Trump plainly didn’t put 10 seconds of preparation into the event, and it displayed in his responses to concerns that any hack handler would have seen coming. Yes, it was Donald being Donald– unscripted, unvarnished– and his outburst about how “silly” our leaders are got applause. (It’s true, by the way.) But Trump’s lack of command of his own message needed to alarm even his most strident supporters.

His closing statement was a joke, weak sauce that wouldn’t earn a C on a second-grade writing workout. “We don’t beat Japan with their millions and millions of vehicles entering this nation in trade. We cannot beat Mexico at the border or in trade. We can’t do anything right. Our military needs to be reinforced. Our vets need to be looked after. We need to end Obamacare and we have to make our country excellent once more, and I will do that. Thank you.”

Huh? Japanese business produce millions of automobiles right here in the United States every year, and states wish for those plants, which supply hundreds of thousands of Americans with good-paying jobs.

Every single prospect looked better than Trump– even Sen. Lindsey Graham, who did his best Elmer Fudd impersonation in the Thursday undercard chat dominated by Carly Fiorina.

It wasn’t that Trump didn’t look presidential. It’s that he didn’t look sane.

The GOP field needs outside-the-beltway candidates to keep concentrate on Washington’s systemic dysfunction. But Trump cannot articulate fundamental policy concepts. A billionaire business owner need to be leading the charge for corporate tax reform. However Florida Sen. Marco Rubio did that. A billionaire business person ought to champion economic development. But Ohio Gov. John Kasich did that.

There’s no reinventing The Donald at this point. Thursday was the beginning of his end.

Other observations from Thursday’s forums:

— Fiorina, the former business executive, elevated herself with fantastic answers on diplomacy and the economy. She remains in the conversation with the huge children now.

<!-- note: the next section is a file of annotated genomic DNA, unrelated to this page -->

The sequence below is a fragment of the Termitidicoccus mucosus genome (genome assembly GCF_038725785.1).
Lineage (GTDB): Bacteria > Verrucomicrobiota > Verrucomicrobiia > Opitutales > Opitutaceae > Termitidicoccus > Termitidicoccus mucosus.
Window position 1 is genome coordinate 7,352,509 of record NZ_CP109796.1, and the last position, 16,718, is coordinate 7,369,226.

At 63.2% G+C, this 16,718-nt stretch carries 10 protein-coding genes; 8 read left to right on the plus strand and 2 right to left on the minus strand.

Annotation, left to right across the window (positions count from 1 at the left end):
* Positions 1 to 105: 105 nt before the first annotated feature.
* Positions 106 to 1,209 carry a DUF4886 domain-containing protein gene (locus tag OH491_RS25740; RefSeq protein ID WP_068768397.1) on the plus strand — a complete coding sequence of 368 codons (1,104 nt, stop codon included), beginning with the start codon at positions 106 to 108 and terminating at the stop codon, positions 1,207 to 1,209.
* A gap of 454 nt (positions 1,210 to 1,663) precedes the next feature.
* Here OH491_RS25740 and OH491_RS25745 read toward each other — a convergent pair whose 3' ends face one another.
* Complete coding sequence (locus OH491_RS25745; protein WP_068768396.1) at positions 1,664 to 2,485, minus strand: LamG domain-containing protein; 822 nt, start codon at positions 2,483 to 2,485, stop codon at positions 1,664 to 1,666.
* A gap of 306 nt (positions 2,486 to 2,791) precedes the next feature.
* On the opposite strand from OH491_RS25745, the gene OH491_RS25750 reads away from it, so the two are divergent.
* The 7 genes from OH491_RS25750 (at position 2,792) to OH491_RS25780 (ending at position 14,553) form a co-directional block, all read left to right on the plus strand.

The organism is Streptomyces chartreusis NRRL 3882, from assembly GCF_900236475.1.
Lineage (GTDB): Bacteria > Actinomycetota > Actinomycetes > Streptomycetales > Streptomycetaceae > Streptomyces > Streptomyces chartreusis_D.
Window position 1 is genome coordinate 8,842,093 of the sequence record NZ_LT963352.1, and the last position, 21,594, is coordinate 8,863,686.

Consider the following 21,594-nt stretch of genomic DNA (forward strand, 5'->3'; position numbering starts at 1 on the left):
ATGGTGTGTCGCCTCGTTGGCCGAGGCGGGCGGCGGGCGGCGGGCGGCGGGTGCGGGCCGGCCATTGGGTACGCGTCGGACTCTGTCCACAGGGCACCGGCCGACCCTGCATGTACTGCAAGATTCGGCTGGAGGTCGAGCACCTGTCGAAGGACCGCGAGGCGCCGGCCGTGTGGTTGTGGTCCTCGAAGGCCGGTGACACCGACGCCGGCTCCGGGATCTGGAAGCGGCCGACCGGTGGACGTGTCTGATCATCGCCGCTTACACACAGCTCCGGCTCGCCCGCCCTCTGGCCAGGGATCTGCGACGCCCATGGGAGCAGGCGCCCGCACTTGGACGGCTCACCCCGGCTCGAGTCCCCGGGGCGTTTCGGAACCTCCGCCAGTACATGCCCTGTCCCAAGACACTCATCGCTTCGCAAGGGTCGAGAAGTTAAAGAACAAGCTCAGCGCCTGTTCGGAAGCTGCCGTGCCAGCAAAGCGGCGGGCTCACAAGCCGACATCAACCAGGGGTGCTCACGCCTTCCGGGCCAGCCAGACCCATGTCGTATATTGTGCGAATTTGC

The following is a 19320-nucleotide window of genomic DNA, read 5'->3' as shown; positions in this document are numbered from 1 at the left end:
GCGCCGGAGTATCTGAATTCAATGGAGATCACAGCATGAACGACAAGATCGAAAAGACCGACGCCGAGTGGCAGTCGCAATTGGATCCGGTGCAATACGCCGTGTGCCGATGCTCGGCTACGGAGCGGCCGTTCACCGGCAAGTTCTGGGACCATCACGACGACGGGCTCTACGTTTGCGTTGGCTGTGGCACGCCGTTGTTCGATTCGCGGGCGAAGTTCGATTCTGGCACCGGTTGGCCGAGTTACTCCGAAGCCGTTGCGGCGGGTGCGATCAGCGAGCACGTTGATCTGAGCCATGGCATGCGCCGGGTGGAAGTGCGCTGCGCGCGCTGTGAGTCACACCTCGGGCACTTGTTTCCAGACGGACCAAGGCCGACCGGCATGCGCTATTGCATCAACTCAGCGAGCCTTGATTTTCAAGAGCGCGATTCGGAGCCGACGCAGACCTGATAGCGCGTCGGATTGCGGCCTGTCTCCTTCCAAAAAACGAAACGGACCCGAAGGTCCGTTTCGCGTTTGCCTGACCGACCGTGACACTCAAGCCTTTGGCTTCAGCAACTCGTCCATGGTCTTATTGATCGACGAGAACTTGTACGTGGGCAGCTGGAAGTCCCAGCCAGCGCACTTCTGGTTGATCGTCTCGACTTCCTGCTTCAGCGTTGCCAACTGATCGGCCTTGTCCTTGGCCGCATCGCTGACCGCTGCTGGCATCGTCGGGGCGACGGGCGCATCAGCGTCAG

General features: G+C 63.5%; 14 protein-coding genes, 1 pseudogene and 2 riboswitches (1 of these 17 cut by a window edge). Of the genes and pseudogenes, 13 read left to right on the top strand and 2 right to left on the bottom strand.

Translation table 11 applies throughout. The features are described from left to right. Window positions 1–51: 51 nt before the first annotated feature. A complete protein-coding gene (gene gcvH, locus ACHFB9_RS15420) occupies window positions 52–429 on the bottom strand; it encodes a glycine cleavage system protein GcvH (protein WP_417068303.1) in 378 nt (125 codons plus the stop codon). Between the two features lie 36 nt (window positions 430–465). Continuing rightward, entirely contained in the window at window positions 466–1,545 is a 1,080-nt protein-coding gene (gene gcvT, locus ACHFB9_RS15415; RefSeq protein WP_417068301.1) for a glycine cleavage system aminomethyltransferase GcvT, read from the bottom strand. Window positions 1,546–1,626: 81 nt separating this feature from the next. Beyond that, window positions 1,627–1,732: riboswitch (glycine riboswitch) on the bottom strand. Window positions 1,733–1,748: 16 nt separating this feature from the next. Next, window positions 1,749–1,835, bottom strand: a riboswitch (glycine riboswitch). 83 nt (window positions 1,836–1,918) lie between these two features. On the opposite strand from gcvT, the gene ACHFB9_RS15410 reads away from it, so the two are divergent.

— Rubio stood out with composure, grace and thoughtfulness. He can articulate detailed policy positions and provide the kind of optimism and defense of American exceptionalism that voters need to hear.

— Kasich, the 10th and last qualifier for Thursday’s centerpiece, assisted himself significantly. He found as an accomplished leader.

— Neurosurgeon Ben Carson was lacking in polish and charisma. He’ll need a lot more of both to remain in the race.

— Previous Arkansas Gov. Mike Huckabee had the lines of the night, stating President Barack Obama’s diplomacy had actually turned Ronald Reagan’s “trust however verify” command into “trust and vilify,” and he had an excellent Hillary Clinton zinger that first appeared to be an attack on Trump.

— Kentucky Sen. Rand Paul was the most fearless participant, distinguishing himself by eviscerating Washington’s risky borrow-and-spend culture, hammering neo-con diplomacy and domestic spying and relentlessly safeguarding the Bill of Rights. There is no one else like him in the field. His perky exchange with New Jersey Gov. Chris Christie was the highlight of the evening.

— Christie was the only prospect to pitch a strategy to address Washington’s most urgent monetary issue: entitlement insolvency. The rest of the field can’t get away with overlooking the concern.

— Former Florida Gov. Jeb Bush and Wisconsin Gov. Scott Walker delivered strong if unmemorable performances that will keep them near the top of polls through the early main states. Bush appeared less animated than usual, however maybe that was due to the fact that Trump was standing best alongside him looking so insane.

Glenn Cook ([email protected]!.?.!)is the Las Vegas Review-Journal’s senior editorial author. Follow him on Twitter: @Glenn_CookNV